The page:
Queen Elizabeth II has approved a request from Prime Minister Boris Johnson to suspend parliament for a month ahead of her speech. The Queen's Speech, which marks the beginning of a new parliamentary session, is scheduled for Oct. 14. Parliament will shut down by Sept. 12. The shutdown leaves little time for lawmakers to discuss Brexit before the Oct. 31 deadline, and could make it more difficult for lawmakers to block a no-deal Brexit.
It isn't abnormal for a new government to shut down Parliament in order to hold a Queen's Speech. What is abnormal is the length of the shutdown — which typically would last anywhere from a few days to less than two weeks.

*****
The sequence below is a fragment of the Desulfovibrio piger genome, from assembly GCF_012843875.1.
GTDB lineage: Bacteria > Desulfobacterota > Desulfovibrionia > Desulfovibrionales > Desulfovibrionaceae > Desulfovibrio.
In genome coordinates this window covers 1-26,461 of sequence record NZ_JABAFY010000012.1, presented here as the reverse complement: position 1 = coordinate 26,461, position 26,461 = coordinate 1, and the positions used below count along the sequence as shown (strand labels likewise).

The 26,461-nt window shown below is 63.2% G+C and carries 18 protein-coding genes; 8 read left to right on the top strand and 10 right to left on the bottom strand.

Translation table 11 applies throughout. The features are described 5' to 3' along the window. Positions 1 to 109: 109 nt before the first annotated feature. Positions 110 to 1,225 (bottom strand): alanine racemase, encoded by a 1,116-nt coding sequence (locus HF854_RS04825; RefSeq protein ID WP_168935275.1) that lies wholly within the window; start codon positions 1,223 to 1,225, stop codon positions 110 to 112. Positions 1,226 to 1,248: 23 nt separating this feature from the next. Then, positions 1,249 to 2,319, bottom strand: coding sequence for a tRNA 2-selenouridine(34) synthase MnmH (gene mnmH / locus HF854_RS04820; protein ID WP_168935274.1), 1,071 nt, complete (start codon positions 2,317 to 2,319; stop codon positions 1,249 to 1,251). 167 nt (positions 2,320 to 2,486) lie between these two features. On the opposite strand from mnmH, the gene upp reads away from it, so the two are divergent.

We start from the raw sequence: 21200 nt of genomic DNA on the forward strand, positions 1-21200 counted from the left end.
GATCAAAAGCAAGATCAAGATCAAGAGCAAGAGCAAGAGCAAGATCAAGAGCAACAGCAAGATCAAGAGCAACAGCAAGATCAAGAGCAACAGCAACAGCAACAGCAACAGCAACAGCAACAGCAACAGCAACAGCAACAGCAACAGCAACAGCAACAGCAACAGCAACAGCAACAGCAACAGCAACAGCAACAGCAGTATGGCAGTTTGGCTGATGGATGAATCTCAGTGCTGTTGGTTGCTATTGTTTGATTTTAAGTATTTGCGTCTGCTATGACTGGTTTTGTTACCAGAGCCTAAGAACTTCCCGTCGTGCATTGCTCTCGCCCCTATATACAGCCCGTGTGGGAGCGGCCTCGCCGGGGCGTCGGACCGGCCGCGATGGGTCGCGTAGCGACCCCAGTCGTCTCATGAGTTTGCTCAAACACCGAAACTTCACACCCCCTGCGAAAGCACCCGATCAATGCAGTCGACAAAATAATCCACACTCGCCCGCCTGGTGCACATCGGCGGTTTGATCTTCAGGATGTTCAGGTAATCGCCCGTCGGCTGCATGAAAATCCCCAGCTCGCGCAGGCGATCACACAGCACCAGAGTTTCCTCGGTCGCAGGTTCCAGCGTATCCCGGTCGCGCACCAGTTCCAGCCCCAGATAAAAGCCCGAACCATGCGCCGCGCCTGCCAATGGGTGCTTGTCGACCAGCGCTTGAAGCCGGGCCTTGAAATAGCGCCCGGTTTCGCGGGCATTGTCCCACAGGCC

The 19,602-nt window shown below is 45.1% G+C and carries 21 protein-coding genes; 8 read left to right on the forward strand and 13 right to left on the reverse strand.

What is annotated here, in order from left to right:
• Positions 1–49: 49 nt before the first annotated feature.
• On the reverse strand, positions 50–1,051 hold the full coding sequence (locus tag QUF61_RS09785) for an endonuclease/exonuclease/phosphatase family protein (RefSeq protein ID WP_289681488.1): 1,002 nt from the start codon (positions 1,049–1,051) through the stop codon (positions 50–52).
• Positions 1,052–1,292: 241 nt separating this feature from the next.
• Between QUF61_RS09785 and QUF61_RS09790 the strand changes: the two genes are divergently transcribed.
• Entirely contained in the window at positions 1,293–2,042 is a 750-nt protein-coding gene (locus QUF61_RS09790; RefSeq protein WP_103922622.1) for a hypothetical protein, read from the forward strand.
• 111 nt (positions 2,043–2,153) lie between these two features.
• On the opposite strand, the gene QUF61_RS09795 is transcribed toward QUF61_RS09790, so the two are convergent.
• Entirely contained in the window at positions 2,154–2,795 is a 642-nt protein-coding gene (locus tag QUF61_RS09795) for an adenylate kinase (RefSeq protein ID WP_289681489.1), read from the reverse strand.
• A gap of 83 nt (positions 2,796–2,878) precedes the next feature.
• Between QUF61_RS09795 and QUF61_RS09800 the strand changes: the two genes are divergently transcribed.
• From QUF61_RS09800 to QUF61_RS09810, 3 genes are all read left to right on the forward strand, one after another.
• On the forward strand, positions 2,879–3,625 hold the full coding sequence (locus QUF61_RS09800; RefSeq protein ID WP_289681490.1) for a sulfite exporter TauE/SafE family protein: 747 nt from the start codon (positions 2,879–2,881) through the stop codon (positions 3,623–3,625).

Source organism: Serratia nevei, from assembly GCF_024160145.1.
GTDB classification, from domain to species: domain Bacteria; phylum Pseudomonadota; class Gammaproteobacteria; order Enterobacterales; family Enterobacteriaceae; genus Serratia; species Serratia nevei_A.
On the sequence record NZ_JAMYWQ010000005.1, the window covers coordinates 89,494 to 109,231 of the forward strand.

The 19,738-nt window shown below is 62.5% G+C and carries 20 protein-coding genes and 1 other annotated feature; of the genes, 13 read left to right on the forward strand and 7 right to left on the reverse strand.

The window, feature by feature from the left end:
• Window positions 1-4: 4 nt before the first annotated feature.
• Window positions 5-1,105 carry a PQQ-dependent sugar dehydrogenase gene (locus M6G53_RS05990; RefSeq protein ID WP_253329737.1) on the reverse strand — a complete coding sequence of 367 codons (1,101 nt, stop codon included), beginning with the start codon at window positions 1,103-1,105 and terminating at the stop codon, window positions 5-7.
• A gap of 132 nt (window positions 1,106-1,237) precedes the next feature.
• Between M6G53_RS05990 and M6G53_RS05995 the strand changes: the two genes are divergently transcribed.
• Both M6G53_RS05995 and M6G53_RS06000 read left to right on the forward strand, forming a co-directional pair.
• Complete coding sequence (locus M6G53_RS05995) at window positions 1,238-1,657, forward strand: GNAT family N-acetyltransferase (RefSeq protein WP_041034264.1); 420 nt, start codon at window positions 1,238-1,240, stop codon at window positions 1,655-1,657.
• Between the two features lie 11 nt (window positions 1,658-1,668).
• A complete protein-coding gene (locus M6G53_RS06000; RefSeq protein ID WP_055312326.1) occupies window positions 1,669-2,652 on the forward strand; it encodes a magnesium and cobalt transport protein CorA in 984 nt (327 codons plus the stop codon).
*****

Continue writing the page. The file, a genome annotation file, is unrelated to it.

And, the timing is more controversial than other shutdowns. Members of Parliament return from their summer break on Sept. 3. That means lawmakers will have about a week to discuss Brexit before the shutdown.
In a letter to Parliament on Wednesday, Johnson said he made the decision because the current session has lasted 340 days — the longest session in almost 400 years.
Liberal Democrat party leader Jo Swinson responded on Twitter: "By suspending Parliament to force through a No Deal, Boris Johnson and the Government would remove the voice of the people. It is a dangerous and unacceptable course of action which the [Liberal Democrats] will strongly oppose."
Additional reporting from Newsy affiliate CNN.